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Cap-And-Trade Deal Extinguishes Controversial Fire Protection Fee

Andrew Nixon / Capital Public Radio
 

Andrew Nixon / Capital Public Radio

Rural California property owners now have one fewer bill to pay—one they’ve scorned for the last six years.

The cap-and-trade deal signed last week by Gov. Jerry Brown ends a $150-a-year fire protection fee. Brown and Democratic lawmakers created the fee in 2011, with the state budget mired in red ink.

It applied to properties in parts of California where the state is responsible for providing fire protection. It infuriated conservatives, who argued it was not a fee, but an illegal tax. And it lasted until Brown and Democrats negotiated it away to win Republican votes for cap-and-trade.

The California Department of Tax and Fee Administration says the new state law ends the fee’s collection starting July 1, but the fee’s elimination only applies moving forward, and does not cancel out past years’ bills, penalties or interest.

“It is one less fee that we would be collecting,” says the agency’s Venus Stromberg. “However, there would still be attempts made to recoup prior billings that maybe hadn’t been paid.”

Stromberg says if you’ve received a bill, you should pay it—even if it has a due date beyond July 1. That's because it was issued while the fee was still on the books, and is therefore still valid.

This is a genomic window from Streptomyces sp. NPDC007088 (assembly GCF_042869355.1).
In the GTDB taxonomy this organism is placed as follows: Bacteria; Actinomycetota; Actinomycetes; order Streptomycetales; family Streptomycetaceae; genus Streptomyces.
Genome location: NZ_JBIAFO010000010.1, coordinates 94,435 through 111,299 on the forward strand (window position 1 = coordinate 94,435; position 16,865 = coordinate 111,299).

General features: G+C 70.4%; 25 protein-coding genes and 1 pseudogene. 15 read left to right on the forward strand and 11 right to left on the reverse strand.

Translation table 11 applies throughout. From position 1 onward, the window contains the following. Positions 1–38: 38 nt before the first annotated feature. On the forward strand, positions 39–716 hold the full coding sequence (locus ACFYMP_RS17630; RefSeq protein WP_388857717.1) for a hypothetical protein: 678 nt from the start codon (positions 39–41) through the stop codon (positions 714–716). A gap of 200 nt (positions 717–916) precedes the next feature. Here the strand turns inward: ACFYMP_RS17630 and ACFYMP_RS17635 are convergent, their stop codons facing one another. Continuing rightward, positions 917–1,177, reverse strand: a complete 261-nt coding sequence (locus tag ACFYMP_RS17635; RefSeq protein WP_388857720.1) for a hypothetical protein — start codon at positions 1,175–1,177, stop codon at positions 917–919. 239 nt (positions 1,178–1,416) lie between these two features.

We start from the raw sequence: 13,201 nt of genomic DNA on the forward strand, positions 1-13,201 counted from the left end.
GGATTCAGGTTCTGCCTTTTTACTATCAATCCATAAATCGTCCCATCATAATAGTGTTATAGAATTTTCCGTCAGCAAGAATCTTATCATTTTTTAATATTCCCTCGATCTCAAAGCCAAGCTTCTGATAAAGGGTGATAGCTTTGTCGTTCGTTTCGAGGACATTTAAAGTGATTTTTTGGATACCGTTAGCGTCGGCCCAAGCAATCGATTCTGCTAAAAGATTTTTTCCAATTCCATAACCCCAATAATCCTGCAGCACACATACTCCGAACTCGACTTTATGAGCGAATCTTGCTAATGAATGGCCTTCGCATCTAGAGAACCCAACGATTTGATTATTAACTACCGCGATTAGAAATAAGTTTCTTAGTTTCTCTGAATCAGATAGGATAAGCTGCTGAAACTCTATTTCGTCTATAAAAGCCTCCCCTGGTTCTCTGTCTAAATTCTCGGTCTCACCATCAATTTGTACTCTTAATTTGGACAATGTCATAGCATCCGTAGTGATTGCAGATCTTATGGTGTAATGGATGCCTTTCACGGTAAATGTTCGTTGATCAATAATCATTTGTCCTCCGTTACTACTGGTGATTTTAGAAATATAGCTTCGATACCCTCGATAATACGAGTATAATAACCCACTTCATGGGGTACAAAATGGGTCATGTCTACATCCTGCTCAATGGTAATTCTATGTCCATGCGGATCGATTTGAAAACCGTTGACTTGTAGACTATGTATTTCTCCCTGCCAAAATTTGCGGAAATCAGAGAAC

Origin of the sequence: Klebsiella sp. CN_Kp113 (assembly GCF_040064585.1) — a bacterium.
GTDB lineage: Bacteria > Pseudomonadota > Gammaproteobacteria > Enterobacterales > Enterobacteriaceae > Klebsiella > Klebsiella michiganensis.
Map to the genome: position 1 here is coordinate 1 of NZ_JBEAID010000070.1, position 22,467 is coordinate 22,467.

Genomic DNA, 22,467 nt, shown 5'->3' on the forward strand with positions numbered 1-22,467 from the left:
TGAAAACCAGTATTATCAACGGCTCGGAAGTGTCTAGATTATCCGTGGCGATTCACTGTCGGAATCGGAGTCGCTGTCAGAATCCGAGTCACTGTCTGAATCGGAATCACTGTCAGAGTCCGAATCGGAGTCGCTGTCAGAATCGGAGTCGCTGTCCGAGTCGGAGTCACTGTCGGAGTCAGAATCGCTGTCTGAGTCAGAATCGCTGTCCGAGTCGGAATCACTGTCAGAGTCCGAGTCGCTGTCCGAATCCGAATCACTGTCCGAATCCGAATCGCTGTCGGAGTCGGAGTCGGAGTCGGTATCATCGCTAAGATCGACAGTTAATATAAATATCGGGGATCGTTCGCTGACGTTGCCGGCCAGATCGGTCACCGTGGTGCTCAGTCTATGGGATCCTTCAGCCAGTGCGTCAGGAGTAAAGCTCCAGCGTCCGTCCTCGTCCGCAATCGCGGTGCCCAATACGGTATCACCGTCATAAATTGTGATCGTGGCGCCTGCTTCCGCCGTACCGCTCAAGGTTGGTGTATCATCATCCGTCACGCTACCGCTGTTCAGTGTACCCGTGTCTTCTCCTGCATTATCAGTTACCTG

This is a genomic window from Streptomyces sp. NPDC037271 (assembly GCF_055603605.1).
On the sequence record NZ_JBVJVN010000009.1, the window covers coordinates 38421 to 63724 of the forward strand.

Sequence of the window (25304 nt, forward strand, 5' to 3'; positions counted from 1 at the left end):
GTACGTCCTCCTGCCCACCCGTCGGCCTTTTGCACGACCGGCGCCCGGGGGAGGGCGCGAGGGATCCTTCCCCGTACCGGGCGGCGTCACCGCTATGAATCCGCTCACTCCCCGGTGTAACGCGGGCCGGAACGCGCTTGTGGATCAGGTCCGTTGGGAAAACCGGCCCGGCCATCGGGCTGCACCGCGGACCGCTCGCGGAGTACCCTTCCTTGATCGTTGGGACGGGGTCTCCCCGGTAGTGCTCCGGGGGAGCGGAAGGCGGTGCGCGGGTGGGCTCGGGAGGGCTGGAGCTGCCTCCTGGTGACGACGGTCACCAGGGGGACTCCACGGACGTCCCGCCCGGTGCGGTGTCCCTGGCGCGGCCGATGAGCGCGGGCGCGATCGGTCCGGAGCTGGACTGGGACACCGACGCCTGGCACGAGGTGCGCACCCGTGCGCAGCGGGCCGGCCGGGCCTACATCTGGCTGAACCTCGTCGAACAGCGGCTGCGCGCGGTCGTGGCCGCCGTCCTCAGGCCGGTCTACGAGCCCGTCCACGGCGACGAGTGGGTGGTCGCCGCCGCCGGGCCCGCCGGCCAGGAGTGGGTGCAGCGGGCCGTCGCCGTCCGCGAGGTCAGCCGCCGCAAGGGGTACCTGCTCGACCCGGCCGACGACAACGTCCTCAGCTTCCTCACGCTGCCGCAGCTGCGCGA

The Howard Jarvis Taxpayers Association is fighting to overturn the fee in court, and has vowed to keep its lawsuit going in hopes of winning refunds for property owners.

The state collected more than $380 million through the fee as of mid-2016, with another $47 million as yet unpaid by more than 170,000 fire fee account holders.

Ben Adler

Capitol Bureau Chief

Capitol Bureau Chief Ben Adler first became a public radio listener in the car on his way to preschool – though not necessarily by choice. Now, he leads Capital Public Radio’s state Capitol coverage, which airs on NPR stations across California.  Read Full Bio 

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